Burners Beware: fake Burning Man tickets now on salefor a few hundred dollars

The elusive and wildly popular Burning Man Festival—a weeklong community and art celebration held annually in the Nevada desert—launches its official ticket sales on 26 February. However,
Kaspersky experts have uncovered a phishing website dedicated to Burning Man that has been actively selling fake tickets since the end of Januaryfor just $225,
which is actually about two times less than the cheapest Burning Man tickets officially available.
Phishing—a type of cyberattack aimedat acquiring sensitive data by posing as legitimate organizations—
is one of the most popular types of attacks launched by cybercriminals to collect data that can be usedto access victims’ financial accounts.
Just recently, in Q4 2019, out of the total volume of phishing attacks, 52.61% were attempts to load phishing webpages that sought to steal financial data and accounts at online banks and stores—a 9.42% percent increase from the previous quarter.
Popular events like Burning Man, where demand is high and tickets are limited (attendance was capped last year at 80,000), are prime targets.
That’s why Kaspersky experts weren’t surprised when they uncovered the fraudulent website.
Visitors are given the opportunity to purchase seemingly official tickets to the Burning Man festival when, in reality, thosedon’t go on sale until 26 February.
As a result, victims are at risk of not only losing several hundred dollars,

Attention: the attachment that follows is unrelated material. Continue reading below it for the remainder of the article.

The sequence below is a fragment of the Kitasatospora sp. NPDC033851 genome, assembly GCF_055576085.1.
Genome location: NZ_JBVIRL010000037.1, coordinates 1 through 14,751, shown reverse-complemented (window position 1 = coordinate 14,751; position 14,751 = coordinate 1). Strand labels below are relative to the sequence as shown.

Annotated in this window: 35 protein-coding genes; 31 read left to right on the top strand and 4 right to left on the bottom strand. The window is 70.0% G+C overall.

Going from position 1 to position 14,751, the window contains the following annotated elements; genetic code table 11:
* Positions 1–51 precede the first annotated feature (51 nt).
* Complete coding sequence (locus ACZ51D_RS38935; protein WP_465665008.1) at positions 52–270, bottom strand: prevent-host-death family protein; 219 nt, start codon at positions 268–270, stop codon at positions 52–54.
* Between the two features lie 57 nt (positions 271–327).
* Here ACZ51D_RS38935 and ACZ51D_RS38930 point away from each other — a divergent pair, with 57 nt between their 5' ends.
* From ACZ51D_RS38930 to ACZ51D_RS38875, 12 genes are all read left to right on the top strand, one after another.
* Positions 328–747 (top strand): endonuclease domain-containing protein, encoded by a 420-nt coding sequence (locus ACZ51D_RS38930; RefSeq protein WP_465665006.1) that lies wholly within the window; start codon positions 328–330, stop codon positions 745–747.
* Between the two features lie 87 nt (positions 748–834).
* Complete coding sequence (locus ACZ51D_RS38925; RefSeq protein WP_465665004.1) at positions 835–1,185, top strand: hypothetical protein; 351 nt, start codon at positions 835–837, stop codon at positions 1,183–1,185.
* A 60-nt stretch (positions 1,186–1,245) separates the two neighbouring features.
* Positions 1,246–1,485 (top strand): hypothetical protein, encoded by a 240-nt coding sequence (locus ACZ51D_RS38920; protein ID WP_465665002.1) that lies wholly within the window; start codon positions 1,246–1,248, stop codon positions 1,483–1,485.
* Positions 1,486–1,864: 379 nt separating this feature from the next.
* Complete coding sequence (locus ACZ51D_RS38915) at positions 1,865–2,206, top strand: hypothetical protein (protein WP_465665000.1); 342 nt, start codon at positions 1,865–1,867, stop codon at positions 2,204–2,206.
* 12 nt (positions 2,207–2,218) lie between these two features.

but also unwittingly giving awaypersonal information like their name,
telephone number,
and email address, all of which could help cybercriminals launch future attacks.
The homepage is designed as an almost exact replica of the official webpage, but a closer look gives its true identity away:
it was registered January 26, 2020 for one year under the name of a private individual rather than a company.
In addition, if the victim is from Russia or a CIS country,
they are redirected to a local e-currency website where they receive a warning that the payment will be transferred to an individual—rather than any kind of legal entity.
Both are highly suspicious considering that Burning Man is a massive project brought together,
by a large organization based out of the US—where online Russian
payment providers are not widely used

On the left is the official Burning Man website. On the right isa phishing website designed as a near replica.

Users who visit the fraudulent site can purchase a “ticket” for $225.

They are then transferred to a “secure” payment page where they can input their card details and complete their purchase.

Scammers can then potentially use this personal info and the card details provided to make additional purchases,

under the card owner’s nameor resell the information on the black market to other cybercriminals for various malicious purposes.

“Phishing attacks are popular among cyber criminals for a reason:

they’re relatively easy to develop, anyone can fall for one, and they’re hugely profitable.

The Burning Man glossary has a word: Obitainium.

It means something useful obtained free.

A ticket that is significantly cheaper than usual is something that, to a certain degree, could seem like an Obitanium to a trustful person.

And that’s what fraudsters are counting on in this particular scam.

They hope people will take the bait and spend their money for nothing. For those who are planning to attend Burning Man this year,

we advise you to triple check that the ticket site is authentic,” says Tatiana Sidorina, security expert at Kaspersky.

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